The focus on clean food and clean water haven’t been as clear as it is now in many years, but it seems as if the importance of clean air has lagged behind. Luckily, obtaining cleaner air for your home, apartment or condo is fairly simple with the aid of a wide array of houseplants that require only a little bit of attention each week.
The winter months are especially important for keeping plants, as we spend more time indoors without the windows open in most cases.
Much like fruits and vegetables as well as various herbs have their own specific uses for detoxifying your body and healing different ailments, different houseplants have their own specific functions for snagging toxins out of the air and purifying them.
Indoor air may be as much as 100 times more polluted than outdoor air due to the various sources of noxious gases in your home such as computers, insulation, flooring, gas stoves and much more.
With so many plants out there that are easy to maintain for a relatively low prices, there’s no excuse not to have a couple in your house.
So, which ones are the best for your specific situation? Read on to find out.
Houseplants and the Chemicals They Help to Purify
Whether you’ve got high technology items like flat screen TVs and computers in your house or not, chances are there are gases lurking that could potentially become irritants and/or a drain on your health.
Among the most common gases in the average house to watch out for is formaldehyde, which is found in virtually all houses old or new.
Formaldehyde comes from kerosene, natural gas, pressed wood products that become furniture for the home or office, carpeting, and much more. It irritates the membranes of the eyes, nose, and throat and is linked to a rare type of lung cancer as well.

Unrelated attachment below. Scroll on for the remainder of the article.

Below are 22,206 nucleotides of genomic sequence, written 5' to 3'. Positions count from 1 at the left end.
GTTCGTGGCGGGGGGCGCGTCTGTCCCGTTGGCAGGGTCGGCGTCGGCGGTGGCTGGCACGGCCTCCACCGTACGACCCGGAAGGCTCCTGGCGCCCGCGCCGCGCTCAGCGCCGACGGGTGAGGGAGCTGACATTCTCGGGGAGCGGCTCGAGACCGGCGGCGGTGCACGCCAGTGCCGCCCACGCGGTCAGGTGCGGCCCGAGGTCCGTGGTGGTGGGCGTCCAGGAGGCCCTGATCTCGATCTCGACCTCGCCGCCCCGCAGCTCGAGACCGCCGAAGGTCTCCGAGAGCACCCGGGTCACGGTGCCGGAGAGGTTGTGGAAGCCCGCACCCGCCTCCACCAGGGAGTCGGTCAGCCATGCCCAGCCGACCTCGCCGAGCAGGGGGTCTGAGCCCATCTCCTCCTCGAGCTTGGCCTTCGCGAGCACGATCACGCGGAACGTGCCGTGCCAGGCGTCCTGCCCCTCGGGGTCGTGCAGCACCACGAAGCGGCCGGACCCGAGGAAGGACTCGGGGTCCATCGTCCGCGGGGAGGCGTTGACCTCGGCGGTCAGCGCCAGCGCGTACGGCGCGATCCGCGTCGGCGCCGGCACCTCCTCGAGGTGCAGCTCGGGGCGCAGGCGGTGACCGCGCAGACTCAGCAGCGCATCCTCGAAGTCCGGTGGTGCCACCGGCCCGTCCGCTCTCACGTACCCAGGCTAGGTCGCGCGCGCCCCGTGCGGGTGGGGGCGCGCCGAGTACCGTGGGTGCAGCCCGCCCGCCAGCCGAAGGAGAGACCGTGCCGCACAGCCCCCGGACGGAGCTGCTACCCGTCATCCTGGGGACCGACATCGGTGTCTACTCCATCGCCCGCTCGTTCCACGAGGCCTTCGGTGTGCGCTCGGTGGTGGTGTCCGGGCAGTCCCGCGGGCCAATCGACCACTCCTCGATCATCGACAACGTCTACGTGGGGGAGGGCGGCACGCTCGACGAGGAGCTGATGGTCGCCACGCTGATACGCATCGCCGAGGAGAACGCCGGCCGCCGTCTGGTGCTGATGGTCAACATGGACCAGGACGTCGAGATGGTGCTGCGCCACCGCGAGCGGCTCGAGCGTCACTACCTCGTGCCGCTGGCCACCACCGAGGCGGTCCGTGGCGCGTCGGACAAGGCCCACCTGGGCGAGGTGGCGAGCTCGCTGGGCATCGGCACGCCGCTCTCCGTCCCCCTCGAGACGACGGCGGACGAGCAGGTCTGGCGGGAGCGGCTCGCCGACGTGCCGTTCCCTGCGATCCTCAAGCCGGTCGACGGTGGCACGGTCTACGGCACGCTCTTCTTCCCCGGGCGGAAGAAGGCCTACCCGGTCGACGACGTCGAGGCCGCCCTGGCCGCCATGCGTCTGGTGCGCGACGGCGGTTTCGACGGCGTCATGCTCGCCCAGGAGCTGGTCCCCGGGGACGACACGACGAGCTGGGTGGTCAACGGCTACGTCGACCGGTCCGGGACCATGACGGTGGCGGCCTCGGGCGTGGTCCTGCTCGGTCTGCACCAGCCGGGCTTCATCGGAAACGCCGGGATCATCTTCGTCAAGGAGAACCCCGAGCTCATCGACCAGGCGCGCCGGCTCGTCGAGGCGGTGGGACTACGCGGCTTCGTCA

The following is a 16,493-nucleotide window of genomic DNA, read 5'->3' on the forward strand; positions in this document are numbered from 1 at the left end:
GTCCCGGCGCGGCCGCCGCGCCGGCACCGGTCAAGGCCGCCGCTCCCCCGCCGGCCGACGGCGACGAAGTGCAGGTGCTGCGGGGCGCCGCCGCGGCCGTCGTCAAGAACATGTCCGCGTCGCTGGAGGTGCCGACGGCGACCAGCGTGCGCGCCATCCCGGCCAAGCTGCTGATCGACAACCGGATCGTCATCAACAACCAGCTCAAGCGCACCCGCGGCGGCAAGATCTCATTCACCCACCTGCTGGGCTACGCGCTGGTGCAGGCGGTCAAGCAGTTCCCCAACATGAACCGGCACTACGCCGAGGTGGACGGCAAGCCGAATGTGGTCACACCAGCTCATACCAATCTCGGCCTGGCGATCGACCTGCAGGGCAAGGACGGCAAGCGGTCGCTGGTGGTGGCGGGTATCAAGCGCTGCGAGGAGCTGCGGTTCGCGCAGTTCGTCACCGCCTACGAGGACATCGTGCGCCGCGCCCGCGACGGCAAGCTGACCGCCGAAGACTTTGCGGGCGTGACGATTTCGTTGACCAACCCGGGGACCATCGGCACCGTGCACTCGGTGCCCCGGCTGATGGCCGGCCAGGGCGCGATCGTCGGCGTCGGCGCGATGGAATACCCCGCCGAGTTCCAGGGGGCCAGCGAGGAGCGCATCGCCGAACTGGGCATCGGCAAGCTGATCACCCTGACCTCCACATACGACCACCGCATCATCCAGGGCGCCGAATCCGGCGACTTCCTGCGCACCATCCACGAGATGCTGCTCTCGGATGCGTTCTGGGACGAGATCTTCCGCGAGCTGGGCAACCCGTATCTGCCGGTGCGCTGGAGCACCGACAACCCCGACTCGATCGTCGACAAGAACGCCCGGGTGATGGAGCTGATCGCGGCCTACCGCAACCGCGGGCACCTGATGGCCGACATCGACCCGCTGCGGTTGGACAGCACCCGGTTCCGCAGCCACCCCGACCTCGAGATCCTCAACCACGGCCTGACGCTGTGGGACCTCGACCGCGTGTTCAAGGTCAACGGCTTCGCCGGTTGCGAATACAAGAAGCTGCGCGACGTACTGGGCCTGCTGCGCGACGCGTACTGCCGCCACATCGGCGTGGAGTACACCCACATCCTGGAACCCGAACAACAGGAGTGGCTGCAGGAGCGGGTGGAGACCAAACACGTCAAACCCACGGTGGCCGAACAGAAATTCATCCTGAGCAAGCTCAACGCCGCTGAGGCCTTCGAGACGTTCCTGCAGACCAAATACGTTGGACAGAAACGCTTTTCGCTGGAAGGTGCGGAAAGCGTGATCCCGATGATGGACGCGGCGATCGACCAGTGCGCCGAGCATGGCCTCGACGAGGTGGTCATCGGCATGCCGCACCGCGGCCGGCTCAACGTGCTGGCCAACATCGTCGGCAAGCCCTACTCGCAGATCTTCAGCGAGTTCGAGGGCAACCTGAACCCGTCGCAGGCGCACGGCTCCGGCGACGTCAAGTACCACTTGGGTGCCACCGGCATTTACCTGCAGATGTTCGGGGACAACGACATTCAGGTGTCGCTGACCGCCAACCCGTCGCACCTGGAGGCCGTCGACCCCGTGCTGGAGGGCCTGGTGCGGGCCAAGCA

Luckily, there are many plants that are considered to be effective against it: Azaleas, Aloe Vera, Poinsettias, Date Palms, Dieffenbachia, Philodendron, Snake Plants, and Spider Plants are among those you could try if you feel that formaldehyde may be a problem.
Among those, Aloe Vera might be the best considering it can also be used as a first aid treatment for cuts and other wounds, and it’s fairly easy to take care of, thriving with little water and sunlight.
Spider and Snake Plants are also fairly easy to take care of, with Snake Plants only needing water when the soil is quite dry, and a misting once a week. Spider plants are to be treated with mist daily and the soil should be slightly moist.
For Benzene, which is given off by many computers as well as paints plastics, rubber and more, there are also many options. It’s important to minimize the impact of this gas because it can causes various side effects including anemia, headaches, loss of appetite and more. The presence of this gas also underscores the importance of taking computer breaks.
For support in purifying the air near a computer or other benzene sources, the following plants are recommended: African Daisy, Chrysanthemums, Bamboo Palms, Dracaena Janet Craigs, Dragon Plants, and Snake Plants among others.
Snake Plants are again a top pick for those who want something easy to maintain, as are Dragon Plants which don’t need much watering but do need misting when brown leaves or spots emerge.
Trichloroethylene is another gas to watch out for, present in paints, varnishes and more, but with solutions readily available. It is considered a potent liver carcinogen so be sure to look into buying the following plants: The Dragon Plant, Dracaena Janet Craig, English Ivy, and Pothos.
For carbon monoxide, one of the most daunting toxins of all for home living, the Snake Plant is preferred, especially considering results from a landmark NASA study showing its effectiveness.
That makes the Snake Plant my number one choice for air purification but really, you can’t go wrong with any of the plants on this list, if you take care of them properly, that is. Don’t forget that clean air is a big part of any healthy lifestyle, and keeping plants is one of the best ways to make that a reality for your household.
Sources: English Gardens Plant Guide
This article first appeared on www.AltHealthWorks.com, and can be viewed in its original form at this link.